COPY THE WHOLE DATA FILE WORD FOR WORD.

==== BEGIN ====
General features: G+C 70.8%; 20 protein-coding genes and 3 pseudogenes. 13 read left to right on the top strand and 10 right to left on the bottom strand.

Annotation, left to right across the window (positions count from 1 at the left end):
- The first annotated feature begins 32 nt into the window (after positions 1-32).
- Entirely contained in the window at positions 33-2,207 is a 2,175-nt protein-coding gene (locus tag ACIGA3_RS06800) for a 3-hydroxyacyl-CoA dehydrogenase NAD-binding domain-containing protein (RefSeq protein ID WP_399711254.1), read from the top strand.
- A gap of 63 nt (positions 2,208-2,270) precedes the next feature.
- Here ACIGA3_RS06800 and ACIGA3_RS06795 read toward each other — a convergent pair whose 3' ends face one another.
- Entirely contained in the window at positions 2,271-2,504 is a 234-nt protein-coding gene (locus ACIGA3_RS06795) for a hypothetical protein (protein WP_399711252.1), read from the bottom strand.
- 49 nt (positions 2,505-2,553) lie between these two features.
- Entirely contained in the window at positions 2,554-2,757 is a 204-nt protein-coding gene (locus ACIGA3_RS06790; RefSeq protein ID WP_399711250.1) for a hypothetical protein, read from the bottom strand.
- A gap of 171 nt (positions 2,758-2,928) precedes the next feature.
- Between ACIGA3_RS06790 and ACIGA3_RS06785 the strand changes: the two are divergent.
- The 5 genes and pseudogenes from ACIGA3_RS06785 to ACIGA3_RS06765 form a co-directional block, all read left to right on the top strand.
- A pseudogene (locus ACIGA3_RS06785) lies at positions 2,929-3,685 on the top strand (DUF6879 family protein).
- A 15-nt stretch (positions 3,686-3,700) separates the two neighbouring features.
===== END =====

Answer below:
General features: G+C 70.8%; 20 protein-coding genes and 3 pseudogenes. 13 read left to right on the top strand and 10 right to left on the bottom strand.

Annotation, left to right across the window (positions count from 1 at the left end):
- The first annotated feature begins 32 nt into the window (after positions 1-32).
- Entirely contained in the window at positions 33-2,207 is a 2,175-nt protein-coding gene (locus tag ACIGA3_RS06800) for a 3-hydroxyacyl-CoA dehydrogenase NAD-binding domain-containing protein (RefSeq protein ID WP_399711254.1), read from the top strand.
- A gap of 63 nt (positions 2,208-2,270) precedes the next feature.
- Here ACIGA3_RS06800 and ACIGA3_RS06795 read toward each other — a convergent pair whose 3' ends face one another.
- Entirely contained in the window at positions 2,271-2,504 is a 234-nt protein-coding gene (locus ACIGA3_RS06795) for a hypothetical protein (protein WP_399711252.1), read from the bottom strand.
- 49 nt (positions 2,505-2,553) lie between these two features.
- Entirely contained in the window at positions 2,554-2,757 is a 204-nt protein-coding gene (locus ACIGA3_RS06790; RefSeq protein ID WP_399711250.1) for a hypothetical protein, read from the bottom strand.
- A gap of 171 nt (positions 2,758-2,928) precedes the next feature.
- Between ACIGA3_RS06790 and ACIGA3_RS06785 the strand changes: the two are divergent.
- The 5 genes and pseudogenes from ACIGA3_RS06785 to ACIGA3_RS06765 form a co-directional block, all read left to right on the top strand.
- A pseudogene (locus ACIGA3_RS06785) lies at positions 2,929-3,685 on the top strand (DUF6879 family protein).
- A 15-nt stretch (positions 3,686-3,700) separates the two neighbouring features.